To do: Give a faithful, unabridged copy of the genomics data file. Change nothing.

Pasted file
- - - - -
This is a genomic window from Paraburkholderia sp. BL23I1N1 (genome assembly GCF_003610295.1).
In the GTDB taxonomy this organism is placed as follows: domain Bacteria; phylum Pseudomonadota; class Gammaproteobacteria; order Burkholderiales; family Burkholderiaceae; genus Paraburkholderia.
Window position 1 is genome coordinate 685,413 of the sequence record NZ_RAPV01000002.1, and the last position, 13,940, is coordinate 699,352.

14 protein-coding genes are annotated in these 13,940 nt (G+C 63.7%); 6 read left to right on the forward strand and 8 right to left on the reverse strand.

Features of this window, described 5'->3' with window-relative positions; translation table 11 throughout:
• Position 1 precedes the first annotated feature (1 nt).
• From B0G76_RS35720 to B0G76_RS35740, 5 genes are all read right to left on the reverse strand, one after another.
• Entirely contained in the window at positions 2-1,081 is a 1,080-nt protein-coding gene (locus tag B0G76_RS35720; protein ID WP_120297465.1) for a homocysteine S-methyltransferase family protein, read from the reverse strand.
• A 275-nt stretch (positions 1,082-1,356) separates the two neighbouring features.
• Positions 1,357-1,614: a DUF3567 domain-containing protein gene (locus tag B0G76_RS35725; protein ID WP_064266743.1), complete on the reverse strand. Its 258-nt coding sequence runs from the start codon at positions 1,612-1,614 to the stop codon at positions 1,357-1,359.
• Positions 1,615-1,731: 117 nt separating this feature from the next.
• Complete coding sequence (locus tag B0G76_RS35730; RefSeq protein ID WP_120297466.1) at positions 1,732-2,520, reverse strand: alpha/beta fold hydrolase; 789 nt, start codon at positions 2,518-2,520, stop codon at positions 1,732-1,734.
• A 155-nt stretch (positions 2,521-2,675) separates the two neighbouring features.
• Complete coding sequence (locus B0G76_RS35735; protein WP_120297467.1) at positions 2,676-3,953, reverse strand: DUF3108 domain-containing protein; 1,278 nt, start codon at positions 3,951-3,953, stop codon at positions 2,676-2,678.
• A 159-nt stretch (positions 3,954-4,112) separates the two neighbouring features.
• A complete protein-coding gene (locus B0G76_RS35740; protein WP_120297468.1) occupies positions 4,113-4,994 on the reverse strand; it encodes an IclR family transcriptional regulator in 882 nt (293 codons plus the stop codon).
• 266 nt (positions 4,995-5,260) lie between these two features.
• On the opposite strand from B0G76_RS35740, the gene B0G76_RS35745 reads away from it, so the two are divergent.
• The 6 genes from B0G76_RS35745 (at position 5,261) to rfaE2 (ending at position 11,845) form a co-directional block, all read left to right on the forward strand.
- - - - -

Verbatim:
This is a genomic window from Paraburkholderia sp. BL23I1N1 (genome assembly GCF_003610295.1).
In the GTDB taxonomy this organism is placed as follows: domain Bacteria; phylum Pseudomonadota; class Gammaproteobacteria; order Burkholderiales; family Burkholderiaceae; genus Paraburkholderia.
Window position 1 is genome coordinate 685,413 of the sequence record NZ_RAPV01000002.1, and the last position, 13,940, is coordinate 699,352.

14 protein-coding genes are annotated in these 13,940 nt (G+C 63.7%); 6 read left to right on the forward strand and 8 right to left on the reverse strand.

Features of this window, described 5'->3' with window-relative positions; translation table 11 throughout:
• Position 1 precedes the first annotated feature (1 nt).
• From B0G76_RS35720 to B0G76_RS35740, 5 genes are all read right to left on the reverse strand, one after another.
• Entirely contained in the window at positions 2-1,081 is a 1,080-nt protein-coding gene (locus tag B0G76_RS35720; protein ID WP_120297465.1) for a homocysteine S-methyltransferase family protein, read from the reverse strand.
• A 275-nt stretch (positions 1,082-1,356) separates the two neighbouring features.
• Positions 1,357-1,614: a DUF3567 domain-containing protein gene (locus tag B0G76_RS35725; protein ID WP_064266743.1), complete on the reverse strand. Its 258-nt coding sequence runs from the start codon at positions 1,612-1,614 to the stop codon at positions 1,357-1,359.
• Positions 1,615-1,731: 117 nt separating this feature from the next.
• Complete coding sequence (locus tag B0G76_RS35730; RefSeq protein ID WP_120297466.1) at positions 1,732-2,520, reverse strand: alpha/beta fold hydrolase; 789 nt, start codon at positions 2,518-2,520, stop codon at positions 1,732-1,734.
• A 155-nt stretch (positions 2,521-2,675) separates the two neighbouring features.
• Complete coding sequence (locus B0G76_RS35735; protein WP_120297467.1) at positions 2,676-3,953, reverse strand: DUF3108 domain-containing protein; 1,278 nt, start codon at positions 3,951-3,953, stop codon at positions 2,676-2,678.
• A 159-nt stretch (positions 3,954-4,112) separates the two neighbouring features.
• A complete protein-coding gene (locus B0G76_RS35740; protein WP_120297468.1) occupies positions 4,113-4,994 on the reverse strand; it encodes an IclR family transcriptional regulator in 882 nt (293 codons plus the stop codon).
• 266 nt (positions 4,995-5,260) lie between these two features.
• On the opposite strand from B0G76_RS35740, the gene B0G76_RS35745 reads away from it, so the two are divergent.
• The 6 genes from B0G76_RS35745 (at position 5,261) to rfaE2 (ending at position 11,845) form a co-directional block, all read left to right on the forward strand.